Welcome to the Kingdom of Gourmand.  Please enjoy the authentic Chinese food, which can be  further classified as Sichuan, Cantonese, Shandong, etc. The well-known Peking duck belongs to Shandong cuisine. A typical dinner costs 100 yuans and a meal at MacDonald is about 25 yuans. Here are some restaurants around the campus.

Authentic Chinese cuisine:

1. The restaurant in Building 7 of Shao Yuan (conveniently located and clean).

2. QuanJuDe (Peking Duck) strongly recommended, Phone: 82150018 or 82151015,  Tsinghua Science Park.

3. New Kaiyuan (Zhejian cuisine) Phone  82886001 82886002, West of the campus.

4. Kang Long Prince (Hubei cuisine) Phone 62695777 62695888, South of the campus across from the 4th Ring Road.

5. Sky Kitchen (vegetarian)  Phone:010-62797078, 62780859, 89833390.


If you have a trouble with the Chinese menu, there are fast food restaurants nearby:

6. KFC  exit the south-west gate and cross the street

7. MacDonald, exit the south-west gate and go south all the way down, near the church.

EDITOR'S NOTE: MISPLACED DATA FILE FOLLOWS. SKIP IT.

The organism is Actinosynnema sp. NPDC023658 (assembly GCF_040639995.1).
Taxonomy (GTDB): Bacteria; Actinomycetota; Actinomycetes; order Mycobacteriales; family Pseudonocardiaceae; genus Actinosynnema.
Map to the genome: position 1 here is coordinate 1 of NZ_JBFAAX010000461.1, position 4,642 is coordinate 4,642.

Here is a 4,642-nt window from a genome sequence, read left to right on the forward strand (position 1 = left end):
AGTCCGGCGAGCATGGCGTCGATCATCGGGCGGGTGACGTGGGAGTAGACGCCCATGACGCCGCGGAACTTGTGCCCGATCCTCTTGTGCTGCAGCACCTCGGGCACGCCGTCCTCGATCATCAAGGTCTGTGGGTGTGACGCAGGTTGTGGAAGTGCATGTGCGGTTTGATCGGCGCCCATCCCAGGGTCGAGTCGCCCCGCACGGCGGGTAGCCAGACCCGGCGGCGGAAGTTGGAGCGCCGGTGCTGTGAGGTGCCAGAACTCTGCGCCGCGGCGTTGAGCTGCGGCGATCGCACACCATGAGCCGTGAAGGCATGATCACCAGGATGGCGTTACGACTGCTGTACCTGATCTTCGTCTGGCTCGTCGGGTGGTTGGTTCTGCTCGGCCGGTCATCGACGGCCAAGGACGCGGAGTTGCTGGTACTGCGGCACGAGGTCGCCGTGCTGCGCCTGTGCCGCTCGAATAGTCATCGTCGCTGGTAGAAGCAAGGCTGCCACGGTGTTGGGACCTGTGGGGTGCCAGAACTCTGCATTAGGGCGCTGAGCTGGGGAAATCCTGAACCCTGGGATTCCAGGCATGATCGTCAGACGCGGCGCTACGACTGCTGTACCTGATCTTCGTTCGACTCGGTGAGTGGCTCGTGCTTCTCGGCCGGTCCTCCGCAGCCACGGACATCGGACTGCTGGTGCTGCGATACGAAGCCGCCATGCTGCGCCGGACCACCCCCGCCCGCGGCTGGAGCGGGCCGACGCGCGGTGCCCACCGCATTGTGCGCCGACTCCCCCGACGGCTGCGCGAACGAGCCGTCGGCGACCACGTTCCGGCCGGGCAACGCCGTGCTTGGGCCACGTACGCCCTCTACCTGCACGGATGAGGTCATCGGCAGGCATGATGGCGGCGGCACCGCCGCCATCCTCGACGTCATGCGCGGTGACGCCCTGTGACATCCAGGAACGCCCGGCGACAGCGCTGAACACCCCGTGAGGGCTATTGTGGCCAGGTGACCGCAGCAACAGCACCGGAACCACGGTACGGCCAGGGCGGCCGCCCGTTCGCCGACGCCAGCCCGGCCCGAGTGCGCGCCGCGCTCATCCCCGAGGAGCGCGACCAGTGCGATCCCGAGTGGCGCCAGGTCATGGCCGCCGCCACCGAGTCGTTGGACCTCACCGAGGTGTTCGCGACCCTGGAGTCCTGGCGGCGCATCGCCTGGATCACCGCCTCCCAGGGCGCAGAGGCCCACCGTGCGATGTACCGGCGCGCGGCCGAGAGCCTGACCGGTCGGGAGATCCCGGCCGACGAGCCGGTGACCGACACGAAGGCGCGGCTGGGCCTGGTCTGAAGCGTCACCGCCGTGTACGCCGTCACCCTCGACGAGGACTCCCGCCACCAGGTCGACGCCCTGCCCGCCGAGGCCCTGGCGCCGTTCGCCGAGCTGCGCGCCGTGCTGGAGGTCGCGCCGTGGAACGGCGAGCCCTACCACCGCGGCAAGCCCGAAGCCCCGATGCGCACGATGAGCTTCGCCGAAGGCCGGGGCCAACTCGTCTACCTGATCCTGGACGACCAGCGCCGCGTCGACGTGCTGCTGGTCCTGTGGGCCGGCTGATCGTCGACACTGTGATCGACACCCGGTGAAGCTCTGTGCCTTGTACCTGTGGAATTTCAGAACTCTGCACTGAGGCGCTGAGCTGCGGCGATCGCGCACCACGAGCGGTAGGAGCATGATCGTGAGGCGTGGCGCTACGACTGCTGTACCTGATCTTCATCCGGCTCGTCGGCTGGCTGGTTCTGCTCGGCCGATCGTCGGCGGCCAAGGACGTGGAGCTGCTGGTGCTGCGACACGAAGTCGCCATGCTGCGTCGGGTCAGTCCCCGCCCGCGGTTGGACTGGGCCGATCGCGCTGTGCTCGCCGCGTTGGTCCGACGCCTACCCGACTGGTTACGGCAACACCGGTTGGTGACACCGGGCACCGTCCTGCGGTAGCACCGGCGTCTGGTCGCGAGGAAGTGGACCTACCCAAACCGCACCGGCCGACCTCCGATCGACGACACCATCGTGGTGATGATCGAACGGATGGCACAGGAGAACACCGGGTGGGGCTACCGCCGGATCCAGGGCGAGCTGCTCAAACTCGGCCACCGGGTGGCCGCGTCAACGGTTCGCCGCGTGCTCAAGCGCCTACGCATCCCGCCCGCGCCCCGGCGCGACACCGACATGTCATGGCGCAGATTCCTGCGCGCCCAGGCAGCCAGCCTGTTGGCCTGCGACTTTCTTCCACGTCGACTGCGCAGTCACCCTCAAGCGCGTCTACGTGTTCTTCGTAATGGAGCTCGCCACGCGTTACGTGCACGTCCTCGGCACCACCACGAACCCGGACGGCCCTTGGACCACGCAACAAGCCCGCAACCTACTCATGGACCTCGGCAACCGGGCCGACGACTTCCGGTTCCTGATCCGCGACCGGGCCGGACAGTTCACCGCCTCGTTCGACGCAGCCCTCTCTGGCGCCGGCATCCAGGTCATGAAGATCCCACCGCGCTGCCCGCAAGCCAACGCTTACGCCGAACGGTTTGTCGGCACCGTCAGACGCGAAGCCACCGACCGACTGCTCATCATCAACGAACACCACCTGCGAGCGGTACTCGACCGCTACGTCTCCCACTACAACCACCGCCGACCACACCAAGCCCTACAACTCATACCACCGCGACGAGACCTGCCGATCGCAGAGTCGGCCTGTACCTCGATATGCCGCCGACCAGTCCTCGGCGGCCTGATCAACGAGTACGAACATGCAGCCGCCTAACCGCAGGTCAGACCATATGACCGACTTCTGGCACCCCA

If you can afford time and money, here are some expensive restaurants:

8. Ting Li Guan  (Hall of Listening to Orioles) in the Summer Palace

9. Fang Shan (Royal style) in Beihai Park)

10. QuanJuDe in Qianmen (the original restaurant)

Visa:  You will need a visa to enter China.  Contact the embassy or consulate near you and get one at the minimum cost.  It is fine if you just get a tourist visa.

Contact Information: School of Math. Sciences, Peking University, 5 Yiheyuan Road, Beijing 100871 China. Telephone numbers are 86-10-62755964 (O) and 86-13611175793£¨Mobile)

Local Money is RMB(=Ren Min Bi = People¡¯s money). The basic unit is Yuan (meaning disk). One US dollar is approximately 6.8 yuans. You will certainly need a small amount of local money, and can exchange US dollar or Euros at the airport. The rate and surcharge (if any) are the same at every exchange site. Please check the rate at http://www.boc.cn/sourcedb/whpj/enindex.html. For other currencies you may have to go to a large branch of the Bank of China. You may also get local money from ATM by inserting your credit card.  A Citibank office is not too far from the campus.

A Church is located to the south of campus  within walking distance. Hillary Clinton spent a Sunday morning in that church on her first trip to China as the Secretary of State.

Mobile phones are very popular in China. If you wish, you may bring your own mobile phone and buy a local SIM card at the cost of 30 yuans or less.


    Watch out for cars!  Do not expect cars to stop for you even if  you are on a zebra crossing!
Tap water can be used to brush teeth, but it is not supposed to be potable!
Public toilets usually do not provide free toilet paper! Carry your own!